Five Colorado Springs police cadets who flunked out of the academy this year for failing a driving test are suing to restore their positions.
Sadatur Khan, Jason Harsha, Tyler Kelley, Kelly Robinson and Bailey Carpenter are suing Colorado Springs Police Chief Pete Carey and the city for reinstatement in the 66th recruit class, attorney's fees and back pay for the seven months they've gone unpaid, according to a complaint filed in March. Recruits are paid a monthly salary of $4,166.
The five were among eight recruits who in February failed after instructors said they "moved," "wobbled," or "touched" one of the orange cones that outline the driver training course - a series of serpentines, 90-degree turns, high-speed lane changes and other maneuvers, the complaint said.
After admitting to hitting cones in their first and second attempts, the recruits said they passed their third runs based on their own observations, and with the Peace Officers Standards and Training required score of 70 percent. An instructor also told Harsha he passed initially, but then pulled him from class a few days later and said he'd actually failed, both parties agreed.
The recruits were given the opportunity to resign or face termination. Four did resign. Khan said he refused to resign and was terminated, a fact the city denied in its response.
The city also denied recruits hit only one cone.
A police spokesman declined to comment further Tuesday, citing pending litigation.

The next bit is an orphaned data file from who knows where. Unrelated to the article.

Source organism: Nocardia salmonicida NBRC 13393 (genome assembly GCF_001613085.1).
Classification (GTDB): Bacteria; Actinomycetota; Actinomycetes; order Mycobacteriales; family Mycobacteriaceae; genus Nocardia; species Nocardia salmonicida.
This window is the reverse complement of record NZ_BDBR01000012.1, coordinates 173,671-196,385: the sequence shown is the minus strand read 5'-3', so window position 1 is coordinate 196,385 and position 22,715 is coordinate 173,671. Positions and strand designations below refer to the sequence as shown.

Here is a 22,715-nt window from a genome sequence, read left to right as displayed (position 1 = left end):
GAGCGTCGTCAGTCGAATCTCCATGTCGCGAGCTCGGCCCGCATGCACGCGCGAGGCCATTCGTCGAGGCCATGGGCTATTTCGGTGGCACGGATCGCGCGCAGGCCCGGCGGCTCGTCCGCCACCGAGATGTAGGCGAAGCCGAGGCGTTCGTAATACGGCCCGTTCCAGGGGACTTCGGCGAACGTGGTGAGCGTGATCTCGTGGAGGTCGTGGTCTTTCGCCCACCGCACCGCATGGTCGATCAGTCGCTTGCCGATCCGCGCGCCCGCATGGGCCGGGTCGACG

The POST guidelines set the minimum passing requirement at 70 percent, but adds that "each academy may apply a higher standard."
CSPD's standard requires recruits to pass the written driving exam with an 85 percent, but the actual driving maneuverability test is pass/fail. To pass, according to the two-page procedure manual that recruits must sign before getting into a car, recruits must complete the driving test "without striking any cones" and within the set time limit, among other requirements that measure safe driving.
At least 36 recruits met that standard and graduated from the academy in April.
A settlement conference in the lawsuit is scheduled for Sept. 6.
All five of the plaintiffs, except Carpenter, are military veterans. Carpenter was academically ranked first in the 66th Academy.
They are being represented by Cornish & Dell'Olio, the same firm that recently won a federal lawsuit declaring CSPD's fitness test discriminated against women and violated civil rights laws.
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